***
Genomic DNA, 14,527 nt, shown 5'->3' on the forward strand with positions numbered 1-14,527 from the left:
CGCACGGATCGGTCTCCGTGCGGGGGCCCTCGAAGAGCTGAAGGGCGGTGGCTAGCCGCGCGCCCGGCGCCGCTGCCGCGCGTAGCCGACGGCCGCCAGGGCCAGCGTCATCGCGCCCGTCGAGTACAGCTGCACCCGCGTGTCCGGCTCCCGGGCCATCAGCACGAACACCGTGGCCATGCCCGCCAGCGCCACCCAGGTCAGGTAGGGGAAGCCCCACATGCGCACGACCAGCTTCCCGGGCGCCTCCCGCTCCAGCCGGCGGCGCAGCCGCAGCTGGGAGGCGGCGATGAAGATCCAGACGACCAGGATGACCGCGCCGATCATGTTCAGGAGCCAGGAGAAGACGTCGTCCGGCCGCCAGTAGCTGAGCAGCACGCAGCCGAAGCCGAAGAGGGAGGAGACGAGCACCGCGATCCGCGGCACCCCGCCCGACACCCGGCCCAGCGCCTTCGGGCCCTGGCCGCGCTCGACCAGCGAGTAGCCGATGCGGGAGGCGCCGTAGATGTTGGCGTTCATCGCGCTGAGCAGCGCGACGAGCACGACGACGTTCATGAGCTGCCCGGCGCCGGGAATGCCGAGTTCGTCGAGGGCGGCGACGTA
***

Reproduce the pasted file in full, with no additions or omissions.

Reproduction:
Genomic DNA, 14,527 nt, shown 5'->3' on the forward strand with positions numbered 1-14,527 from the left:
CGCACGGATCGGTCTCCGTGCGGGGGCCCTCGAAGAGCTGAAGGGCGGTGGCTAGCCGCGCGCCCGGCGCCGCTGCCGCGCGTAGCCGACGGCCGCCAGGGCCAGCGTCATCGCGCCCGTCGAGTACAGCTGCACCCGCGTGTCCGGCTCCCGGGCCATCAGCACGAACACCGTGGCCATGCCCGCCAGCGCCACCCAGGTCAGGTAGGGGAAGCCCCACATGCGCACGACCAGCTTCCCGGGCGCCTCCCGCTCCAGCCGGCGGCGCAGCCGCAGCTGGGAGGCGGCGATGAAGATCCAGACGACCAGGATGACCGCGCCGATCATGTTCAGGAGCCAGGAGAAGACGTCGTCCGGCCGCCAGTAGCTGAGCAGCACGCAGCCGAAGCCGAAGAGGGAGGAGACGAGCACCGCGATCCGCGGCACCCCGCCCGACACCCGGCCCAGCGCCTTCGGGCCCTGGCCGCGCTCGACCAGCGAGTAGCCGATGCGGGAGGCGCCGTAGATGTTGGCGTTCATCGCGCTGAGCAGCGCGACGAGCACGACGACGTTCATGAGCTGCCCGGCGCCGGGAATGCCGAGTTCGTCGAGGGCGGCGACGTA